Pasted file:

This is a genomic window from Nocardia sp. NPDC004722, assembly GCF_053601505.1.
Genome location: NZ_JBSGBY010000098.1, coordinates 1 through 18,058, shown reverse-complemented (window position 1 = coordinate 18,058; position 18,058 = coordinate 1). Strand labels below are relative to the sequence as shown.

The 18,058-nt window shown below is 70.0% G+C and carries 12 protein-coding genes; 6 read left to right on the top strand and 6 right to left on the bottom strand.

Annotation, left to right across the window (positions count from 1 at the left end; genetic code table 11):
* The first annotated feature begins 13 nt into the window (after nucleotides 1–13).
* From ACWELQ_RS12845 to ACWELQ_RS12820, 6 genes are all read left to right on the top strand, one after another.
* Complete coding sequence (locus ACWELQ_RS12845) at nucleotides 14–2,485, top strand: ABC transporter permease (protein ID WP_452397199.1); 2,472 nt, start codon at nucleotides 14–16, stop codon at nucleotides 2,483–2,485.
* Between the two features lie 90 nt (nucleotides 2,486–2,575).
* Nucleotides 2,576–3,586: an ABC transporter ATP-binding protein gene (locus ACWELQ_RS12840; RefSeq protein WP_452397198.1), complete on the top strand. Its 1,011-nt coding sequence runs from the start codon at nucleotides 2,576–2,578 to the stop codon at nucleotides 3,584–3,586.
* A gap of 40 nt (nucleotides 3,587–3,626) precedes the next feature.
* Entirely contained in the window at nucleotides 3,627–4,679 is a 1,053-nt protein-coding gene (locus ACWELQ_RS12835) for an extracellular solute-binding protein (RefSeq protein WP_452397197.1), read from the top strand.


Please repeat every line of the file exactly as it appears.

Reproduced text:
This is a genomic window from Nocardia sp. NPDC004722, assembly GCF_053601505.1.
Genome location: NZ_JBSGBY010000098.1, coordinates 1 through 18,058, shown reverse-complemented (window position 1 = coordinate 18,058; position 18,058 = coordinate 1). Strand labels below are relative to the sequence as shown.

The 18,058-nt window shown below is 70.0% G+C and carries 12 protein-coding genes; 6 read left to right on the top strand and 6 right to left on the bottom strand.

Annotation, left to right across the window (positions count from 1 at the left end; genetic code table 11):
* The first annotated feature begins 13 nt into the window (after nucleotides 1–13).
* From ACWELQ_RS12845 to ACWELQ_RS12820, 6 genes are all read left to right on the top strand, one after another.
* Complete coding sequence (locus ACWELQ_RS12845) at nucleotides 14–2,485, top strand: ABC transporter permease (protein ID WP_452397199.1); 2,472 nt, start codon at nucleotides 14–16, stop codon at nucleotides 2,483–2,485.
* Between the two features lie 90 nt (nucleotides 2,486–2,575).
* Nucleotides 2,576–3,586: an ABC transporter ATP-binding protein gene (locus ACWELQ_RS12840; RefSeq protein WP_452397198.1), complete on the top strand. Its 1,011-nt coding sequence runs from the start codon at nucleotides 2,576–2,578 to the stop codon at nucleotides 3,584–3,586.
* A gap of 40 nt (nucleotides 3,587–3,626) precedes the next feature.
* Entirely contained in the window at nucleotides 3,627–4,679 is a 1,053-nt protein-coding gene (locus ACWELQ_RS12835) for an extracellular solute-binding protein (RefSeq protein WP_452397197.1), read from the top strand.